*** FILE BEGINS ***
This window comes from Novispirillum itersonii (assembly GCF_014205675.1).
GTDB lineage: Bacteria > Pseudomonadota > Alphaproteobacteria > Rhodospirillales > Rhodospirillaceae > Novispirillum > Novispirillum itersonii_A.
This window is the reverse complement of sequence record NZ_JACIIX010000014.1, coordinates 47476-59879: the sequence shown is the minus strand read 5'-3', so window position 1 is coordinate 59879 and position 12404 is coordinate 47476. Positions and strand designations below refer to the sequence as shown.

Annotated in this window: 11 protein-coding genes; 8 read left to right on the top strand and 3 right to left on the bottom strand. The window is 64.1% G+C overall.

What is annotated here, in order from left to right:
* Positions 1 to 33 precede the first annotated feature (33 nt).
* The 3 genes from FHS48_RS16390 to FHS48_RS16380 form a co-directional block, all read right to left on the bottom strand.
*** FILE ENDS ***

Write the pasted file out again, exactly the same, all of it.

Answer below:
This window comes from Novispirillum itersonii (assembly GCF_014205675.1).
GTDB lineage: Bacteria > Pseudomonadota > Alphaproteobacteria > Rhodospirillales > Rhodospirillaceae > Novispirillum > Novispirillum itersonii_A.
This window is the reverse complement of sequence record NZ_JACIIX010000014.1, coordinates 47476-59879: the sequence shown is the minus strand read 5'-3', so window position 1 is coordinate 59879 and position 12404 is coordinate 47476. Positions and strand designations below refer to the sequence as shown.

Annotated in this window: 11 protein-coding genes; 8 read left to right on the top strand and 3 right to left on the bottom strand. The window is 64.1% G+C overall.

What is annotated here, in order from left to right:
* Positions 1 to 33 precede the first annotated feature (33 nt).
* The 3 genes from FHS48_RS16390 to FHS48_RS16380 form a co-directional block, all read right to left on the bottom strand.